Hearing Care Specialists - Hopkins, Glencoe, and Watertown, MN

Over ninety million people (fourty two percent of the American population) experience feelings of vertigo, dizziness, and loss of balance during their lifetime; for many of them, this experience becomes a long-term condition. In the elderly, dizziness is the most common reason that people over 75 visit a doctor, and for people over 65, falls resulting from a loss of balance are the number one cause of serious injury and death.

Most (75 percent) of these cases are caused by peripheral vestibular disorders in the inner ear; examples of these conditions include Ménière’s disease, vestibular neuritis, acoustic neuroma, labyrinthitis, perilymphatic fistula and benign paroxysmal positional vertigo (BPPV). These disorders cause abnormalities in the delicate areas of the inner ear that disrupt our ability to maintain and control our sense of balance. Most of the cases of vertigo and dizziness occur in adults, but these conditions can affect kids as well, with even greater impact because they are often involved with athletics or playground activities in which a sense of balance is key.

These conditions can be treated with drugs and surgery, but there is another treatment methodology that uses physical therapy to stimulate and retrain the vestibular system and provide relief – Vestibular Rehabilitation Therapy (VRT). The Vestibular Rehabilitation Therapy exercises are individually prescribed for each patient’s symptoms and complaints, but in general they consist of head movements, eye exercises and gait training designed to reduce symptoms and improve stability. The goals of Vestibular Rehabilitation Therapy are to improve balance, minimize falls, decrease the subjective experience of dizziness, improve patients’ stability when walking or moving, improve coordination, and reduce the anxiety they often feel as a result of their condition.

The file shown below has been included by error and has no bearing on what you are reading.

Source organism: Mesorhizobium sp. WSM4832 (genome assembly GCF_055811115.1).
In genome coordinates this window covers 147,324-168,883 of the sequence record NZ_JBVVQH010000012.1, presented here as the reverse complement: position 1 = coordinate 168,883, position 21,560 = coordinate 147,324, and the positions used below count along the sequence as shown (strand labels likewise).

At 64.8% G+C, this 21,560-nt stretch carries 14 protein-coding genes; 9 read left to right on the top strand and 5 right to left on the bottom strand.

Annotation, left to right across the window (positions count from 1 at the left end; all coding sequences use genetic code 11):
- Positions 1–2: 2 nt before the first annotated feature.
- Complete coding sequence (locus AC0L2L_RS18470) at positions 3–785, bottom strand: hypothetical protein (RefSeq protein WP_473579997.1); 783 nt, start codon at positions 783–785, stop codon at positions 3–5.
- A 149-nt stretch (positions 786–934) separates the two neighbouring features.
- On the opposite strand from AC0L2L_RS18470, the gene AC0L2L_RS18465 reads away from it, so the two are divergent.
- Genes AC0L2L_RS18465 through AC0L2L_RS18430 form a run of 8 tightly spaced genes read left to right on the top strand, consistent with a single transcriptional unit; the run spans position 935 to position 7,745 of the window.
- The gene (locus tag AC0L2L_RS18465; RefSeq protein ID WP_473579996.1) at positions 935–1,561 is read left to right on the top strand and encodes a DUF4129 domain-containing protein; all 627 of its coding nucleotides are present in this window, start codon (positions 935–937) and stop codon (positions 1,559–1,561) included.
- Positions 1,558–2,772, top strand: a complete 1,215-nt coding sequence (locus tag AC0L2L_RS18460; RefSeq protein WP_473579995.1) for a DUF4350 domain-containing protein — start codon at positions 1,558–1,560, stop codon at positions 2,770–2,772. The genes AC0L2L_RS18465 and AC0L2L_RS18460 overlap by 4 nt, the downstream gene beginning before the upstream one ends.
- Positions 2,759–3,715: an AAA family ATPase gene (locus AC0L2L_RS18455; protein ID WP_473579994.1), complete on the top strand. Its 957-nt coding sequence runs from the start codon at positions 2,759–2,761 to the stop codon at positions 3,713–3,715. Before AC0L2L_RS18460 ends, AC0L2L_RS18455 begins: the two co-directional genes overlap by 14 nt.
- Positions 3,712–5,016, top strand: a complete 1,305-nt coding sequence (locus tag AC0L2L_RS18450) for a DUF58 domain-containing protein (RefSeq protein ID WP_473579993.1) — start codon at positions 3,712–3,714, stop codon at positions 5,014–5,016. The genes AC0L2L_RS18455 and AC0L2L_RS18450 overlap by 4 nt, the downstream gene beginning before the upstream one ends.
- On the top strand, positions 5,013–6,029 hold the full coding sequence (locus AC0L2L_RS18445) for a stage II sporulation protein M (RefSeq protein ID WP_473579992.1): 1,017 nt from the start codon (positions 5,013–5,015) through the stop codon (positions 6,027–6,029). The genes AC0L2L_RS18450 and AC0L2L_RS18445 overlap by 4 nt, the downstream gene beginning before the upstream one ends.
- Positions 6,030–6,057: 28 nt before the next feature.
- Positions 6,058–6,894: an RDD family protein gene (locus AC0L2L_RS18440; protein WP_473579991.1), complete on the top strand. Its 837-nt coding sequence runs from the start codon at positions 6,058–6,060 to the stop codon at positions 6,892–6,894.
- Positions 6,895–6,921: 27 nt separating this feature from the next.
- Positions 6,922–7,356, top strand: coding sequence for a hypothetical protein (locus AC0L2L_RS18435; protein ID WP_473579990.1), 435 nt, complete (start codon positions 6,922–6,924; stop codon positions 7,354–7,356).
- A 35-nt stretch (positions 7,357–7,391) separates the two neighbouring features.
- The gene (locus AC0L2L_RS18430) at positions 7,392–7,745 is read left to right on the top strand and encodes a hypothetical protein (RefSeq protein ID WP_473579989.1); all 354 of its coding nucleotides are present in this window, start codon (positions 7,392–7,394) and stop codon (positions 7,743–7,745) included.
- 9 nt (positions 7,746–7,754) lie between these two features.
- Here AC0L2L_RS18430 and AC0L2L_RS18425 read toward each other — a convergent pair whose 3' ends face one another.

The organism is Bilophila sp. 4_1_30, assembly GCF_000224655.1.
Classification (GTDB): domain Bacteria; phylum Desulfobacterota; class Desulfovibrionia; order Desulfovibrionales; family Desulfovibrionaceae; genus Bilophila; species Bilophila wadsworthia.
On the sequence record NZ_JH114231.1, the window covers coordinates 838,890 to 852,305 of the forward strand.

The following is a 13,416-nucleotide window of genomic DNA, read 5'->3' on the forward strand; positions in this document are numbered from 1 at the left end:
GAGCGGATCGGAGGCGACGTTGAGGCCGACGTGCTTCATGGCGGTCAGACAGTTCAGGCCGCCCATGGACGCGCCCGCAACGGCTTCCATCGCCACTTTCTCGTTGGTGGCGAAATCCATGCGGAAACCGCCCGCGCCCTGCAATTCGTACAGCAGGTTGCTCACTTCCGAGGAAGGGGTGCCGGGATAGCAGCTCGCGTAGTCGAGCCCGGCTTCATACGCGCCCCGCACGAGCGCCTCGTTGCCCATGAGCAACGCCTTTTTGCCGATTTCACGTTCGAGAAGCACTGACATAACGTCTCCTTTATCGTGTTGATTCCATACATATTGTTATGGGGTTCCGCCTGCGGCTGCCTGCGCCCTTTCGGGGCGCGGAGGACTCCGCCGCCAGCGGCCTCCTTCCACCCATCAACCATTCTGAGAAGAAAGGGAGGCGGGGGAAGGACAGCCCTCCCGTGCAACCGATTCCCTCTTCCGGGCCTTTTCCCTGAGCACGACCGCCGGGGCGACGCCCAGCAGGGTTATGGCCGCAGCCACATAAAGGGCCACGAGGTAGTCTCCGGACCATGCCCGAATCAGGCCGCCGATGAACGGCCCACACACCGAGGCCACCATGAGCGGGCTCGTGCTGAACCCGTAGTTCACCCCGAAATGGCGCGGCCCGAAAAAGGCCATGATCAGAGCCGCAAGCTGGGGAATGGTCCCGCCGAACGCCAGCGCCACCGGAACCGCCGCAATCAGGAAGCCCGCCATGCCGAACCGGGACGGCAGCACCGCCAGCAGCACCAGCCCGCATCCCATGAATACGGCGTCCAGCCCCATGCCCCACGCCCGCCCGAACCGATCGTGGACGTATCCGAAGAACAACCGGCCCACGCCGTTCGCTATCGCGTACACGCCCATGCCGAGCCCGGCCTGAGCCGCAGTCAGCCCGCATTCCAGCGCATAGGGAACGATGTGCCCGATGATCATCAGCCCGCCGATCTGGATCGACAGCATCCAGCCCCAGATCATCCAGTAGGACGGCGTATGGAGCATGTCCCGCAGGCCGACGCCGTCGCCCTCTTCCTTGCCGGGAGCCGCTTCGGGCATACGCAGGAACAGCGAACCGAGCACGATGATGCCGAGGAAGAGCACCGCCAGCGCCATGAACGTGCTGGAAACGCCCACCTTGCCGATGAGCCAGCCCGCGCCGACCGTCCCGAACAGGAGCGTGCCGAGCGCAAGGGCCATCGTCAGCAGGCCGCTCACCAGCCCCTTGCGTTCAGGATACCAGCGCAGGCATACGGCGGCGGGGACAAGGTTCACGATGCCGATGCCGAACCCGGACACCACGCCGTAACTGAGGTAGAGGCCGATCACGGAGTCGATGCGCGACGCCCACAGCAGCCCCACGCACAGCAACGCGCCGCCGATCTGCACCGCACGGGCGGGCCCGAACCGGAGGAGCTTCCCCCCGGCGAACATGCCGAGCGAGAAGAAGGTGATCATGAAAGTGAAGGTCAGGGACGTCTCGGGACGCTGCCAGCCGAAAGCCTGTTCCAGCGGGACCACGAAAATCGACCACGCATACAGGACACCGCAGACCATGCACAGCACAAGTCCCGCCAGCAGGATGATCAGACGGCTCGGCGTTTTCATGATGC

VRT has been shown to be effective in reducing symptoms for many people suffering from the conditions mentioned above, and for those with other forms of bilateral or unilateral vestibular loss. The effectiveness of VRT in patients suffering from these conditions who did not respond to earlier treatment methodologies has been proven in several clinical trials. It is not as likely to be beneficial if a patient’s symptoms are the result of reactions to medications, migraine headaches, transient ischemic attacks (TIA), anxiety or depression or low blood pressure.

It is difficult to provide a general overview of the VRT exercises because they are individually tuned to and prescribed for each patient. But most of the exercises involve therapist-led movements of the head and body to help your brain and body retrain themselves to compensate for the erroneous information they are receiving from their inner ear, and thus regain control over their balance and equilibrium. If you have experienced long-term symptoms of dizziness or vertigo, consult a balance specialist and ask for more information. You may also want to contact the Vestibular Disorders Association and take advantage of many of their short publications and resource materials.

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